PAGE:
One wonders today what this great Saint of the Church would say when witnessing the spectacle of the Green Patriarch Cruising the Bosphorus is his yacht, coddling the brutal dictator Fidel Castro, honoring legislators who actively support gross human rights violations, and tossing the word omogenia around to stress ethnic affiliation before Orthodoxy. St. John was right to warn the world in his day and Orthodox Christians today have a distinct responsibility to question the failed leadership of the Ecumenical Patriarchate and the Greek Orthodox Archdiocese in America.

    Truth is not something the Patriarchate or the Archdiocese take very seriously if it all.

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    George Michalopulos says:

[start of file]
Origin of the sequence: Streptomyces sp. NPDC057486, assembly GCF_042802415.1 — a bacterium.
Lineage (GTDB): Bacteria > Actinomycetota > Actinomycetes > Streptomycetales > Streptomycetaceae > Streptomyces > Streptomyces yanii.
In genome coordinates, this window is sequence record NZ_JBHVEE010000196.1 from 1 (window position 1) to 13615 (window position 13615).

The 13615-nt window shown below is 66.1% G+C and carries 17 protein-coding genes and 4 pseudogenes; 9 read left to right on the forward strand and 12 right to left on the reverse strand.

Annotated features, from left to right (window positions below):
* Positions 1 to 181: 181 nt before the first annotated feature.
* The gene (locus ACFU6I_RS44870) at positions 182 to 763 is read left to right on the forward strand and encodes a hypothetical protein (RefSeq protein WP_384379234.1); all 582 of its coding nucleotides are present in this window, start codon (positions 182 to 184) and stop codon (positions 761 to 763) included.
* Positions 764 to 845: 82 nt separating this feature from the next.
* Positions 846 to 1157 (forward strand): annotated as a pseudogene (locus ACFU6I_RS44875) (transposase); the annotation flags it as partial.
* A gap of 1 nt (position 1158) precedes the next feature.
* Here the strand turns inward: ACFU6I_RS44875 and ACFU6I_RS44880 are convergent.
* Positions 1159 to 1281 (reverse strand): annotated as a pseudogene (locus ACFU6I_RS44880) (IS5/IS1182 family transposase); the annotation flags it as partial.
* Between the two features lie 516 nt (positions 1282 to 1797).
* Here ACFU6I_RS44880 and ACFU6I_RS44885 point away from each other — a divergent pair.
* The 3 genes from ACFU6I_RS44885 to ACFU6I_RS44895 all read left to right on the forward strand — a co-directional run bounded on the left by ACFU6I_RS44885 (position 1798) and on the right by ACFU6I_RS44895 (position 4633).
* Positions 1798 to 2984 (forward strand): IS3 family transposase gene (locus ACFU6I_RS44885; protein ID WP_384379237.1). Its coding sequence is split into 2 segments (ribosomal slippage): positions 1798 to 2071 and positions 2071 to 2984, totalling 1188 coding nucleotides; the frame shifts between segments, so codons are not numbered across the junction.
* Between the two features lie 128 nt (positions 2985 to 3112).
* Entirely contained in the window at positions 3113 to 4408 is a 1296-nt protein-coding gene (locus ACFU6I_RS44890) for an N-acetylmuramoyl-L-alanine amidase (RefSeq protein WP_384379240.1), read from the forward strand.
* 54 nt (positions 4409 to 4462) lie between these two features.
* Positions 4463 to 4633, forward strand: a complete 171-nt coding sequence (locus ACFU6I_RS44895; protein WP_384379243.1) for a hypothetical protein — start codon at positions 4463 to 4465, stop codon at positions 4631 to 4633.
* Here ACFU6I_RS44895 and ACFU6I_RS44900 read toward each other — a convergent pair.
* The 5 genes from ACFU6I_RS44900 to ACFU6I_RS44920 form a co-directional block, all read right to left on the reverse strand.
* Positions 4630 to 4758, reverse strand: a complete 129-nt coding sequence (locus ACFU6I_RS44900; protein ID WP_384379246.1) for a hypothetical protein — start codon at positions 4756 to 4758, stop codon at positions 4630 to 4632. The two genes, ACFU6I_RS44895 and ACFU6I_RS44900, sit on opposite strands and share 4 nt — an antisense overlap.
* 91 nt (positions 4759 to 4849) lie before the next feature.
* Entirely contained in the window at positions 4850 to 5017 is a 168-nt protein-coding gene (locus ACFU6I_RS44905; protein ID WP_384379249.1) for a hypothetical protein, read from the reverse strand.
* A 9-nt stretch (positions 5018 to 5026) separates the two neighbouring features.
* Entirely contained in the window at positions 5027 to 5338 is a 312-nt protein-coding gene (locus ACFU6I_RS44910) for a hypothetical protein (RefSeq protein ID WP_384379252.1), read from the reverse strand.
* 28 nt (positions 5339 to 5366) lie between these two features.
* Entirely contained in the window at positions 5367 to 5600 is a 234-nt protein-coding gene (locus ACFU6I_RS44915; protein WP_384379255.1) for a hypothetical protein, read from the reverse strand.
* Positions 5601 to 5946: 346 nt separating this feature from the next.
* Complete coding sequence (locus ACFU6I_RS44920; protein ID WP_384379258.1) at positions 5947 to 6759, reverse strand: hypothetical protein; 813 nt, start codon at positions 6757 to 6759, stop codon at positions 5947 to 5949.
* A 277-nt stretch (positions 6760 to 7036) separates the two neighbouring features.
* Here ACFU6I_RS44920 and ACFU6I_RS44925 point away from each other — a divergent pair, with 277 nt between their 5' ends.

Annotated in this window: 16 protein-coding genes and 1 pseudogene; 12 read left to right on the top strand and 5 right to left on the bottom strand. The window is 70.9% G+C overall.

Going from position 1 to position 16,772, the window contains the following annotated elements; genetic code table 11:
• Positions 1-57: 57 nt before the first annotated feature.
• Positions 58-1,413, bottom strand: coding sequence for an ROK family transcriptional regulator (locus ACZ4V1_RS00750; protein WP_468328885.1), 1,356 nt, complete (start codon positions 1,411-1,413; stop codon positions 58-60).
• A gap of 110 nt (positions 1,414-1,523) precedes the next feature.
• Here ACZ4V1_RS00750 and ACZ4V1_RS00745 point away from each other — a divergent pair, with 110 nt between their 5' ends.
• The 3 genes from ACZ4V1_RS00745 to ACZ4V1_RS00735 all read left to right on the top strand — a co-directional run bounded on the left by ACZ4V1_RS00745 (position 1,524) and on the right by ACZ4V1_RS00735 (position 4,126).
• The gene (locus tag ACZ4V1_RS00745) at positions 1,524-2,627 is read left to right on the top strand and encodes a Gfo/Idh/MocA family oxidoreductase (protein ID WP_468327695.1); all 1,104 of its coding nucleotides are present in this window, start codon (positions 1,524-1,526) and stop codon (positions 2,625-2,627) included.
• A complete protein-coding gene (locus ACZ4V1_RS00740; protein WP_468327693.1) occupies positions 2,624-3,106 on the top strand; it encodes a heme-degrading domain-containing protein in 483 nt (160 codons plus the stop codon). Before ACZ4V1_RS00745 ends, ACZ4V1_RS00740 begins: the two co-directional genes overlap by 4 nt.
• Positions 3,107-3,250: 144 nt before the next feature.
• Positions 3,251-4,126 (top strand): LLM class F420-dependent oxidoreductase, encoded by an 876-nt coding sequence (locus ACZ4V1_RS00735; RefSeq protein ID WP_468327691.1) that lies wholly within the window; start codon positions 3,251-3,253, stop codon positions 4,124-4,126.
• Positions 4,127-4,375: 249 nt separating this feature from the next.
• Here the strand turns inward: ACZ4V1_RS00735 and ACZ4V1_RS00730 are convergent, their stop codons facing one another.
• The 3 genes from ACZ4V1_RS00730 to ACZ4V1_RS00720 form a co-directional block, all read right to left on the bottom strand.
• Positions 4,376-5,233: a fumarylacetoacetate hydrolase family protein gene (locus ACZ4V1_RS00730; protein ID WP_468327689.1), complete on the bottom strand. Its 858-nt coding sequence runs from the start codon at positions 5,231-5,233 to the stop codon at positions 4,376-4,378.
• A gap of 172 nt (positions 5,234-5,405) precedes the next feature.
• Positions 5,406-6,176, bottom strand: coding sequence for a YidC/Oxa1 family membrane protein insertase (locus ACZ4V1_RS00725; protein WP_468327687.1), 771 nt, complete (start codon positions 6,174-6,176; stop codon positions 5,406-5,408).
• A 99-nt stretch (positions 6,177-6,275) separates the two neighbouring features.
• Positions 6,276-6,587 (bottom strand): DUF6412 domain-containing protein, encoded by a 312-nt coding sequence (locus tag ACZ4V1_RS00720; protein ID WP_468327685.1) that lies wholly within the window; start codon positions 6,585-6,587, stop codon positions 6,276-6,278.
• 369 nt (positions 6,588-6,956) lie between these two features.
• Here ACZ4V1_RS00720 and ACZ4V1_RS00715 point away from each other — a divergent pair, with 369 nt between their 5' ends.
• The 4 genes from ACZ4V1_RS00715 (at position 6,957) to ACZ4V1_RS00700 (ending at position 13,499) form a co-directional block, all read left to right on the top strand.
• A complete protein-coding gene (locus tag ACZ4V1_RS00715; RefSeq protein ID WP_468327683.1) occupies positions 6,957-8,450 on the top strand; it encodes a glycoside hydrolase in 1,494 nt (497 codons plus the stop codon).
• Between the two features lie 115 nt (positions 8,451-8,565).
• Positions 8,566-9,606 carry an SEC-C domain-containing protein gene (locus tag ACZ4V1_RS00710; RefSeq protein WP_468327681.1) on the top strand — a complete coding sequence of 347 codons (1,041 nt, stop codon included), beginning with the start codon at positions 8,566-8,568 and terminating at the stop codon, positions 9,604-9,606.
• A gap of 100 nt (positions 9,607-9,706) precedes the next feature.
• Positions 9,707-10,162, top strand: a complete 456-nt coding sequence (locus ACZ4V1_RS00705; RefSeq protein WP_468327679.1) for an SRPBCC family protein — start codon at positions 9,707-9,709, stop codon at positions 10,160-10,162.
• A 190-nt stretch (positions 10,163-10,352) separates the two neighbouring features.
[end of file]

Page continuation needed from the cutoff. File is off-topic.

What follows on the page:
Fr Andrew,

    thank you for your reasoned responses to my responses. I did not mean to indicate that the MP was not guilty of the same ethnophyletism that the EP is, but that you acknowledge it is an important point that I don’t think other priests w/in the EP would.

    As for Antioch and the Church of Greece, point taken, but this again raises the distressing subservience of the “autocephalous” churches of Alexandria and Jerusalem.

    You are right that SF and NY were never part of the Russian Empire, whereas Sitka was. Nevertheless, the other patriarchates (EP included) did recognize North America as a Russian archdiocese even though this stretched the canonical norms (i.e. the US was never part of the Russian polity).

    Unfortunately, this brings up another unpleasant point: that Kiev was never part of the Byzantine polity nor was Moravia (the original mission site of Cyril/Methodius). Yet just as Kiev (which was an independent polity) was a major metropolitan throne of the EP and under its jurisdiction, the same case could be made for SF/NY (USA) vis a vis Moscow.